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Armenian Bill Paves Way For Asset Seizures


Armenia -- A cabinet meeting in Yerevan, December 12, 2019.

The Armenian government approved on Thursday what it described as an anti-corruption bill that would allow authorities to confiscate private properties and other assets deemed to have been acquired illegally.

The bill would allow prosecutors to investigate individuals in case of having “sufficient grounds to suspect” that the market value of their assets exceeds their “legal incomes” by more than 25 million drams ($52,400). The prosecutors would be able to ask courts to nationalize those assets even if their owners are not found guilty of corruption or other criminal offenses.

Current and especially former government officials are expected to be the main targets of the legislation which will be debated and almost certainly passed by the Armenian parliament soon. Some ex-officials and political allies of the country’s former leadership challenged the legality of the government plans for asset seizures when they were announced earlier this year.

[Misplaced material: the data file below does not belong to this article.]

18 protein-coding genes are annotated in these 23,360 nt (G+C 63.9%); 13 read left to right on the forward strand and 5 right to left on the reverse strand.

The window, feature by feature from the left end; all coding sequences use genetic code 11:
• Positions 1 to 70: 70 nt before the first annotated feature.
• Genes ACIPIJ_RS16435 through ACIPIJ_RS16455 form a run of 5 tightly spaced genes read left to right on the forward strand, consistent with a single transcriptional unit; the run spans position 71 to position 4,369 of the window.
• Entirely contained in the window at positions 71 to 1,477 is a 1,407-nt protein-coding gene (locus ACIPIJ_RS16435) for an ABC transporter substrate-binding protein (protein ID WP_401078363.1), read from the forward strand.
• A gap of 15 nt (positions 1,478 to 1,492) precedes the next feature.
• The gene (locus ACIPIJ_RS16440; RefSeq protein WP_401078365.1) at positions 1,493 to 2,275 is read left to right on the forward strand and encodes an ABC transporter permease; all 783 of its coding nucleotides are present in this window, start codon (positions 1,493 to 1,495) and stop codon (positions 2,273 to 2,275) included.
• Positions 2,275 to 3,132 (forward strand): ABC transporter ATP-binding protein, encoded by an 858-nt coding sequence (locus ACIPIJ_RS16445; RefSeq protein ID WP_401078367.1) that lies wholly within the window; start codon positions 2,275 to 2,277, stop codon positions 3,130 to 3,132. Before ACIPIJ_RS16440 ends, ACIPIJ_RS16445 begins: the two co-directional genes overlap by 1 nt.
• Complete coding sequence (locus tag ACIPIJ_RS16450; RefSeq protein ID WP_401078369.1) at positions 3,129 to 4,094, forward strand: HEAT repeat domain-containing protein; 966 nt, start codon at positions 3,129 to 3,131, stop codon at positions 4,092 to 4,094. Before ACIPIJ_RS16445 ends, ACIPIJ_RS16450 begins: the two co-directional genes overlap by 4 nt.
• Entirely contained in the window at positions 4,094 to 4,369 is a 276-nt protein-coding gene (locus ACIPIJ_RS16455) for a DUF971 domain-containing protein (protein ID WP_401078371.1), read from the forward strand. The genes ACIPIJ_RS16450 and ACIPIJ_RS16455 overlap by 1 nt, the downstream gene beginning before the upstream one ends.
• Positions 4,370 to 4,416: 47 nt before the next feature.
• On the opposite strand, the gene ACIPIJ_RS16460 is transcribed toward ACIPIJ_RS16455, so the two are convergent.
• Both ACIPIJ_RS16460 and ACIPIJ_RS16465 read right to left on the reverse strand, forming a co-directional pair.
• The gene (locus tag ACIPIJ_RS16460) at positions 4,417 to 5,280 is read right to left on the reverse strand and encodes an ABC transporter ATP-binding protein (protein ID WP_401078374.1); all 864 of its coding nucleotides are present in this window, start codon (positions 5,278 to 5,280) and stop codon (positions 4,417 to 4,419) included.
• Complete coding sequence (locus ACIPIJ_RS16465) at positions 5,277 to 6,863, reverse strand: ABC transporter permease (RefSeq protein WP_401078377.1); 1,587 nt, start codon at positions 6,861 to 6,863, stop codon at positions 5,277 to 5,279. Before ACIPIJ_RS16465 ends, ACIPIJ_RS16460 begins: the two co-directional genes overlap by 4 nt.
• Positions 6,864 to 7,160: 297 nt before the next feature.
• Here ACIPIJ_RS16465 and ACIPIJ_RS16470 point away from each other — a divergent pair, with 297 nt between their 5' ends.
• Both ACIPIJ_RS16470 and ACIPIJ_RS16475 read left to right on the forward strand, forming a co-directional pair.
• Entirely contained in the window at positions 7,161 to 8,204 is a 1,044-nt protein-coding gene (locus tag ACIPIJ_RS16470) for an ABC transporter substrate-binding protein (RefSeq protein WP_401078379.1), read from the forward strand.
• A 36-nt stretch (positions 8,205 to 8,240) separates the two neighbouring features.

Deputy Prime Minister Mher Grigorian also expressed concern over the bill when it was discussed during a cabinet meeting in Yerevan. He said he is worried that it could scare away investors and lead to capital flight from Armenia.

“I don’t want us to drive those funds towards crypto currencies due to our access to the bank secrecy,” warned Grigorian. “It won’t give us anything. It will on the contrary make it harder to solve crimes.”

Prime Minister Nikol Pashinian sought to allay these concerns, saying that the planned scrutiny of assets would not be arbitrary.

For his part, Arman Tatoyan, Armenia’s human rights ombudsman also present at the cabinet meeting, voiced misgivings about the wisdom of empowering the prosecutors to enforce the draft law on “confiscation of assets of illegal origin.” Prosecutor-General Artur Davtian criticized Tatoyan in response.

Pashinian has repeatedly vowed to put in place legal mechanisms for asset forfeiture as part of his declared anti-corruption agenda. He has also ruled out any “redistribution of property” in Armenia since taking office in May 2018.

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